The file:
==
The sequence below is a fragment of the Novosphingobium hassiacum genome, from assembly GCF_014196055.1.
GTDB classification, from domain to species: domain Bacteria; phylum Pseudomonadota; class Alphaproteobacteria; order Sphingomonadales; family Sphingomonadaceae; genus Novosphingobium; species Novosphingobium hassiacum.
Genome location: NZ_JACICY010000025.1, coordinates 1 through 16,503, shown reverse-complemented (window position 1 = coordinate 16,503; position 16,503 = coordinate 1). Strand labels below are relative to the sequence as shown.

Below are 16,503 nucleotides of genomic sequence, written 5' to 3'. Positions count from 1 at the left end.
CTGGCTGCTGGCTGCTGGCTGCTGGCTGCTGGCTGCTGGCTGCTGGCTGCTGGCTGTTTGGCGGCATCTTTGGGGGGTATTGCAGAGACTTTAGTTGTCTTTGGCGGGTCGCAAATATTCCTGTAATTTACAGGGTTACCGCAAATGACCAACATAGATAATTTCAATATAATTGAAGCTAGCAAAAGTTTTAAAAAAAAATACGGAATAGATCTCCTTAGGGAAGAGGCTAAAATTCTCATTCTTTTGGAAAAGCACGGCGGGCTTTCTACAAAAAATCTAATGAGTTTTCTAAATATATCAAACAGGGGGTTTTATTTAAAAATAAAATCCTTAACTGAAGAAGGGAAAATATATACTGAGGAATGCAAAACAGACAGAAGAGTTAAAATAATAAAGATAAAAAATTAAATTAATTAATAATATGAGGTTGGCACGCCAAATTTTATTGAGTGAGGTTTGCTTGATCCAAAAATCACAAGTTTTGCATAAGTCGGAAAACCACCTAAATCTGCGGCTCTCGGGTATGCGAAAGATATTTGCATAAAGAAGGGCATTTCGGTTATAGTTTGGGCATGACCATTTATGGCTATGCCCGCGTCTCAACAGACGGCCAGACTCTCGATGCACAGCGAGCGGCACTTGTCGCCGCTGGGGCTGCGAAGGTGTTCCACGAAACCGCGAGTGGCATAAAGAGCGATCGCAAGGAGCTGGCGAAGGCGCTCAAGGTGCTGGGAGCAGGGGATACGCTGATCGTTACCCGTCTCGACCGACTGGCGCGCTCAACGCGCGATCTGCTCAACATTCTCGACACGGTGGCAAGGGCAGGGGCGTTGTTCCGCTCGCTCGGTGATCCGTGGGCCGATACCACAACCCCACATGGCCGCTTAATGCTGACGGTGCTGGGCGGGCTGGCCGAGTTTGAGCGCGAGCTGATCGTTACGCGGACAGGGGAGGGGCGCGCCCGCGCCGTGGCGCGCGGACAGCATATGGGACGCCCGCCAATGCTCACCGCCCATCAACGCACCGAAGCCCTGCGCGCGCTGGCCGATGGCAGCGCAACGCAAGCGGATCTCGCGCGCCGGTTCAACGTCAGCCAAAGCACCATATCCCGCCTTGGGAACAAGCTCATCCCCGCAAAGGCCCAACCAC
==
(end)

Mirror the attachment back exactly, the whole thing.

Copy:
The sequence below is a fragment of the Novosphingobium hassiacum genome, from assembly GCF_014196055.1.
GTDB classification, from domain to species: domain Bacteria; phylum Pseudomonadota; class Alphaproteobacteria; order Sphingomonadales; family Sphingomonadaceae; genus Novosphingobium; species Novosphingobium hassiacum.
Genome location: NZ_JACICY010000025.1, coordinates 1 through 16,503, shown reverse-complemented (window position 1 = coordinate 16,503; position 16,503 = coordinate 1). Strand labels below are relative to the sequence as shown.

Below are 16,503 nucleotides of genomic sequence, written 5' to 3'. Positions count from 1 at the left end.
CTGGCTGCTGGCTGCTGGCTGCTGGCTGCTGGCTGCTGGCTGCTGGCTGCTGGCTGTTTGGCGGCATCTTTGGGGGGTATTGCAGAGACTTTAGTTGTCTTTGGCGGGTCGCAAATATTCCTGTAATTTACAGGGTTACCGCAAATGACCAACATAGATAATTTCAATATAATTGAAGCTAGCAAAAGTTTTAAAAAAAAATACGGAATAGATCTCCTTAGGGAAGAGGCTAAAATTCTCATTCTTTTGGAAAAGCACGGCGGGCTTTCTACAAAAAATCTAATGAGTTTTCTAAATATATCAAACAGGGGGTTTTATTTAAAAATAAAATCCTTAACTGAAGAAGGGAAAATATATACTGAGGAATGCAAAACAGACAGAAGAGTTAAAATAATAAAGATAAAAAATTAAATTAATTAATAATATGAGGTTGGCACGCCAAATTTTATTGAGTGAGGTTTGCTTGATCCAAAAATCACAAGTTTTGCATAAGTCGGAAAACCACCTAAATCTGCGGCTCTCGGGTATGCGAAAGATATTTGCATAAAGAAGGGCATTTCGGTTATAGTTTGGGCATGACCATTTATGGCTATGCCCGCGTCTCAACAGACGGCCAGACTCTCGATGCACAGCGAGCGGCACTTGTCGCCGCTGGGGCTGCGAAGGTGTTCCACGAAACCGCGAGTGGCATAAAGAGCGATCGCAAGGAGCTGGCGAAGGCGCTCAAGGTGCTGGGAGCAGGGGATACGCTGATCGTTACCCGTCTCGACCGACTGGCGCGCTCAACGCGCGATCTGCTCAACATTCTCGACACGGTGGCAAGGGCAGGGGCGTTGTTCCGCTCGCTCGGTGATCCGTGGGCCGATACCACAACCCCACATGGCCGCTTAATGCTGACGGTGCTGGGCGGGCTGGCCGAGTTTGAGCGCGAGCTGATCGTTACGCGGACAGGGGAGGGGCGCGCCCGCGCCGTGGCGCGCGGACAGCATATGGGACGCCCGCCAATGCTCACCGCCCATCAACGCACCGAAGCCCTGCGCGCGCTGGCCGATGGCAGCGCAACGCAAGCGGATCTCGCGCGCCGGTTCAACGTCAGCCAAAGCACCATATCCCGCCTTGGGAACAAGCTCATCCCCGCAAAGGCCCAACCAC